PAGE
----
Language and the Borders of Identity in “The Language Sheath”

SFRA Review, vol. 51, no. 1

Symposium: Beyond Borders

Language and the Borders of Identity in “The Language Sheath”

Yen Ooi

Chinese science fiction written by both writers from Chinese-speaking nations and Chinese diaspora communities has a shared interest in the anxieties of identity. As I write this paper (originally as a presentation for the London Science Fiction Research Community—LSFRC’s Beyond Borders Conference in September 2020), I find myself yet again negotiating personal experiences with critical research while reflecting through the literature. Jiayang Fan, in her personal history piece published in the New Yorker titled “How My Mother and I Became Chinese Propaganda” describes this anxiety clearly when she asks, “For what is an immigrant but a mind mired in contradictions and doublings, stranded in unresolved splits of the self?” Couple this with the sensitivities of language, as demonstrated in Gloria Anzaldúa’s famous quote, “So, if you want to really hurt me, talk badly about my language,” (401) we discover a ripe and volatile environment for the expression of identity through language.

I chose the short story “The Language Sheath” by Regina Kanyu Wang (2020), translated by Emily Jin and Wang herself, because of how strongly it resonated with me. When I first read it, I wondered how Wang, a writer who lived in Shanghai, would know of a diaspora’s relationship with language so well. I felt silly when I learnt that this experience isn’t unique to diasporas. It is an experience of colonization through language that happened, and is still happening everywhere.

“The Language Sheath” is a story about Ilsa and her son Yakk, and their complicated relationship that’s made more problematic by them having different first languages. In the story, Ilsa is a linguist, specializing in Kemorean, a fictional language in the fictional country of Kemor, and she’s hired by a language-technology company called Babel to create and record a corpus of spoken Kamorean for their translation machine that uses an output filter described as a ‘language sheath.’ Ilsa’s dream is for Yakk to embrace being Kemorean and to speak Kemorean well, but Yakk, like every teenager, wants to do what trend dictates—he wants to speak English and embrace all that is modern and cool.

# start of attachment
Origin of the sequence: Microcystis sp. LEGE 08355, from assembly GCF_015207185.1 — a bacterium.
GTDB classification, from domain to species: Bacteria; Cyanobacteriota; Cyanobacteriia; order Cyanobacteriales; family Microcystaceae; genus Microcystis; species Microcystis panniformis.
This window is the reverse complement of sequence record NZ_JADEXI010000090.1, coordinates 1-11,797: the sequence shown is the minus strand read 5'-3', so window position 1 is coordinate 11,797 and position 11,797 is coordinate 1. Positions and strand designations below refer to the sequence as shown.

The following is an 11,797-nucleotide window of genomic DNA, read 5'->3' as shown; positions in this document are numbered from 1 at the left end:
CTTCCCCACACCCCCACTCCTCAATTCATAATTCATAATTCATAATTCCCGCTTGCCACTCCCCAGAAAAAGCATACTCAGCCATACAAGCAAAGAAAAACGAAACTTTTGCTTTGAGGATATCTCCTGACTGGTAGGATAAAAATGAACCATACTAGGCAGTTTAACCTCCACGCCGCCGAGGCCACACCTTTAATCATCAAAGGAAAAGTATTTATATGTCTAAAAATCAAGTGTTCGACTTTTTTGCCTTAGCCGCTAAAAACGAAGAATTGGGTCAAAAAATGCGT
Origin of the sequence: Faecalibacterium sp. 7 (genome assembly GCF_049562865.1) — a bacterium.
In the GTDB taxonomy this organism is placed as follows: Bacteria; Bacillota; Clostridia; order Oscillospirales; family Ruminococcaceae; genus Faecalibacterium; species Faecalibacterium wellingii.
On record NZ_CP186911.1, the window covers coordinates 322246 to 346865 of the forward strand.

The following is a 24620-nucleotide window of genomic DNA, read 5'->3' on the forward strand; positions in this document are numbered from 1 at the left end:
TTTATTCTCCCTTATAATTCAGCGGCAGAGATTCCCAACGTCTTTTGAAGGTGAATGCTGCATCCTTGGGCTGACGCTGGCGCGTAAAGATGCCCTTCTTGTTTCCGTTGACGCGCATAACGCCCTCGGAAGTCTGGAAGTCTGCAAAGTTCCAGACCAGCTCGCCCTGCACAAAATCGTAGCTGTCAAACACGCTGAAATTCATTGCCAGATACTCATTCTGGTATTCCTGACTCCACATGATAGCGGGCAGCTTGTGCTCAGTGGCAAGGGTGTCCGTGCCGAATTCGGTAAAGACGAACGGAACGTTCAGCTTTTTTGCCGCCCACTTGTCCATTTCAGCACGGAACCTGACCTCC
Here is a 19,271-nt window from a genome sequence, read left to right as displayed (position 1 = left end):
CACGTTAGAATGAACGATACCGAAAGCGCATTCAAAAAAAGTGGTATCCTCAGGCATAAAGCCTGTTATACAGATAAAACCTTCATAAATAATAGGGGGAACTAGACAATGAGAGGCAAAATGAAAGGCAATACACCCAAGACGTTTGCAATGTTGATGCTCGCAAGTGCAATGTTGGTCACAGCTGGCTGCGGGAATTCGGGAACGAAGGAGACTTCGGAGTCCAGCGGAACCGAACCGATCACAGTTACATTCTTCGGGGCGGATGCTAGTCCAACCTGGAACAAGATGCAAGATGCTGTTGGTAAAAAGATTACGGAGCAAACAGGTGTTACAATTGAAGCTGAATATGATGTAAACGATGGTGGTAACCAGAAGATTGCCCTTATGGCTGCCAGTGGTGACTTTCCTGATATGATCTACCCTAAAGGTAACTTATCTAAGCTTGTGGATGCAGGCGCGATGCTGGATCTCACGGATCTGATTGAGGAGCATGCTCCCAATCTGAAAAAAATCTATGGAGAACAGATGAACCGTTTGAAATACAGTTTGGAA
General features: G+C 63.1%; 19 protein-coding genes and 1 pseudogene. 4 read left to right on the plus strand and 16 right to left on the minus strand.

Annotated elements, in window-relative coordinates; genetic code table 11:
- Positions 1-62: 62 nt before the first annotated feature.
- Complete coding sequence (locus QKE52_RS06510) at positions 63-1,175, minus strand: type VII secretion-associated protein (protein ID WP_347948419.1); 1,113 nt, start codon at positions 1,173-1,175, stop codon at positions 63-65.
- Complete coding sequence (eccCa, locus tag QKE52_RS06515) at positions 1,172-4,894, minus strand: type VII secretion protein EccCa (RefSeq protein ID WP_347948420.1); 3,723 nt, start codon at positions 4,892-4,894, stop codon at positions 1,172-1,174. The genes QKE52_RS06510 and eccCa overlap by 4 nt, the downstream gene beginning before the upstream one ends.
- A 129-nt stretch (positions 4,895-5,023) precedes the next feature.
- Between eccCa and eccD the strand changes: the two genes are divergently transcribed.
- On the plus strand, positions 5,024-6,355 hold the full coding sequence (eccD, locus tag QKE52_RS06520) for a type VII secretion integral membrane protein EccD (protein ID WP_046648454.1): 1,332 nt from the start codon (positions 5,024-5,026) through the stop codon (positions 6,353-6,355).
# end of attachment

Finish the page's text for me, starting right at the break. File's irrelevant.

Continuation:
My first languages were English, Malay, Hokkien (on my paternal side), and Hakka (on my maternal side). Growing up in Malaysia, it is compulsory to learn English, something that was inherited from our colonial past, and Malay is the national language. Because Malaysia’s demographics are multicultural, it is common for Malaysians to speak a third or fourth language from their family. Like Ilsa, my parents wanted me to be able to use their languages, but because Mandarin is the centralized language for China, they wanted me to speak that too, and so I learnt it. But I struggled to enjoy Mandarin because it felt forced, and was of the least use to me. In the end, English became my main language. Though I speak some Hakka, Hokkien, Cantonese, and Mandarin, I can barely read and write in Chinese.